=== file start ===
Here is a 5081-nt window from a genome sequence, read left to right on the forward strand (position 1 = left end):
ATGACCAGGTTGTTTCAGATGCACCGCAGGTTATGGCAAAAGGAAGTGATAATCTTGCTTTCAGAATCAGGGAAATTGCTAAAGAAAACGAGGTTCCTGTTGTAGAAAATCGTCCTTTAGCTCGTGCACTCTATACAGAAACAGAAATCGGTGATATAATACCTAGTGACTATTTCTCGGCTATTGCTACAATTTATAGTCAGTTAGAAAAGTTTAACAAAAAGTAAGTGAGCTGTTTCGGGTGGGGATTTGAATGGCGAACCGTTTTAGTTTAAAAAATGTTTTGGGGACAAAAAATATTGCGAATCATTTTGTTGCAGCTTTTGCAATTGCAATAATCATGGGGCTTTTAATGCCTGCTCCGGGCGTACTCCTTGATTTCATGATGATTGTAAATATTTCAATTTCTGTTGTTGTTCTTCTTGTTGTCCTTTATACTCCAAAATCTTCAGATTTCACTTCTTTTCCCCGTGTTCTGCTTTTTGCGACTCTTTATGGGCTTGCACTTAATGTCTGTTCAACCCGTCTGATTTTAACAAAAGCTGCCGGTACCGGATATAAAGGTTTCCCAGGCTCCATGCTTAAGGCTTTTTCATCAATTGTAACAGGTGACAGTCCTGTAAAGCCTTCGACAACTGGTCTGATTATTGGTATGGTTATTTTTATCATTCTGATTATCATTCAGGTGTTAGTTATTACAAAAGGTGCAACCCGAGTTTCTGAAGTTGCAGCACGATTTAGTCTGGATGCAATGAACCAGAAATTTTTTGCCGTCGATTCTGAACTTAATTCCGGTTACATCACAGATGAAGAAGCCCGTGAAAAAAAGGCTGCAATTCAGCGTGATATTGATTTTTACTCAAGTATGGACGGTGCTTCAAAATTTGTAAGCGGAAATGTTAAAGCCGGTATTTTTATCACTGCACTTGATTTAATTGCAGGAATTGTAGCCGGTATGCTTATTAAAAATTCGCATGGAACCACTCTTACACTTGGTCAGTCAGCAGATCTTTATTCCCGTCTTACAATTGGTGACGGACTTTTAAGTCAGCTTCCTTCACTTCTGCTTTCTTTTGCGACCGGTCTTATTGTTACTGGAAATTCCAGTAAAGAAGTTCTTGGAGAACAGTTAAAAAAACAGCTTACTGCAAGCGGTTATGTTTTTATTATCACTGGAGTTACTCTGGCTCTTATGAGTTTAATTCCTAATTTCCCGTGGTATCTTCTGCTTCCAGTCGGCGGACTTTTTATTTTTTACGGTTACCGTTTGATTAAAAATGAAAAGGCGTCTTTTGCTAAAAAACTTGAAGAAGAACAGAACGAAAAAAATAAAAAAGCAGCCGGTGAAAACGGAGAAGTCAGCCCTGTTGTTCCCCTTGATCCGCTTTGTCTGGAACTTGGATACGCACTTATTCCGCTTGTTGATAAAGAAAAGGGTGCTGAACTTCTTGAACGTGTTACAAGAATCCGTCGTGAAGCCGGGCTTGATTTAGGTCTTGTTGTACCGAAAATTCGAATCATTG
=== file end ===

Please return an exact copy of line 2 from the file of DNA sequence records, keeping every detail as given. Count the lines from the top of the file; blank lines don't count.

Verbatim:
ATGACCAGGTTGTTTCAGATGCACCGCAGGTTATGGCAAAAGGAAGTGATAATCTTGCTTTCAGAATCAGGGAAATTGCTAAAGAAAACGAGGTTCCTGTTGTAGAAAATCGTCCTTTAGCTCGTGCACTCTATACAGAAACAGAAATCGGTGATATAATACCTAGTGACTATTTCTCGGCTATTGCTACAATTTATAGTCAGTTAGAAAAGTTTAACAAAAAGTAAGTGAGCTGTTTCGGGTGGGGATTTGAATGGCGAACCGTTTTAGTTTAAAAAATGTTTTGGGGACAAAAAATATTGCGAATCATTTTGTTGCAGCTTTTGCAATTGCAATAATCATGGGGCTTTTAATGCCTGCTCCGGGCGTACTCCTTGATTTCATGATGATTGTAAATATTTCAATTTCTGTTGTTGTTCTTCTTGTTGTCCTTTATACTCCAAAATCTTCAGATTTCACTTCTTTTCCCCGTGTTCTGCTTTTTGCGACTCTTTATGGGCTTGCACTTAATGTCTGTTCAACCCGTCTGATTTTAACAAAAGCTGCCGGTACCGGATATAAAGGTTTCCCAGGCTCCATGCTTAAGGCTTTTTCATCAATTGTAACAGGTGACAGTCCTGTAAAGCCTTCGACAACTGGTCTGATTATTGGTATGGTTATTTTTATCATTCTGATTATCATTCAGGTGTTAGTTATTACAAAAGGTGCAACCCGAGTTTCTGAAGTTGCAGCACGATTTAGTCTGGATGCAATGAACCAGAAATTTTTTGCCGTCGATTCTGAACTTAATTCCGGTTACATCACAGATGAAGAAGCCCGTGAAAAAAAGGCTGCAATTCAGCGTGATATTGATTTTTACTCAAGTATGGACGGTGCTTCAAAATTTGTAAGCGGAAATGTTAAAGCCGGTATTTTTATCACTGCACTTGATTTAATTGCAGGAATTGTAGCCGGTATGCTTATTAAAAATTCGCATGGAACCACTCTTACACTTGGTCAGTCAGCAGATCTTTATTCCCGTCTTACAATTGGTGACGGACTTTTAAGTCAGCTTCCTTCACTTCTGCTTTCTTTTGCGACCGGTCTTATTGTTACTGGAAATTCCAGTAAAGAAGTTCTTGGAGAACAGTTAAAAAAACAGCTTACTGCAAGCGGTTATGTTTTTATTATCACTGGAGTTACTCTGGCTCTTATGAGTTTAATTCCTAATTTCCCGTGGTATCTTCTGCTTCCAGTCGGCGGACTTTTTATTTTTTACGGTTACCGTTTGATTAAAAATGAAAAGGCGTCTTTTGCTAAAAAACTTGAAGAAGAACAGAACGAAAAAAATAAAAAAGCAGCCGGTGAAAACGGAGAAGTCAGCCCTGTTGTTCCCCTTGATCCGCTTTGTCTGGAACTTGGATACGCACTTATTCCGCTTGTTGATAAAGAAAAGGGTGCTGAACTTCTTGAACGTGTTACAAGAATCCGTCGTGAAGCCGGGCTTGATTTAGGTCTTGTTGTACCGAAAATTCGAATCATTG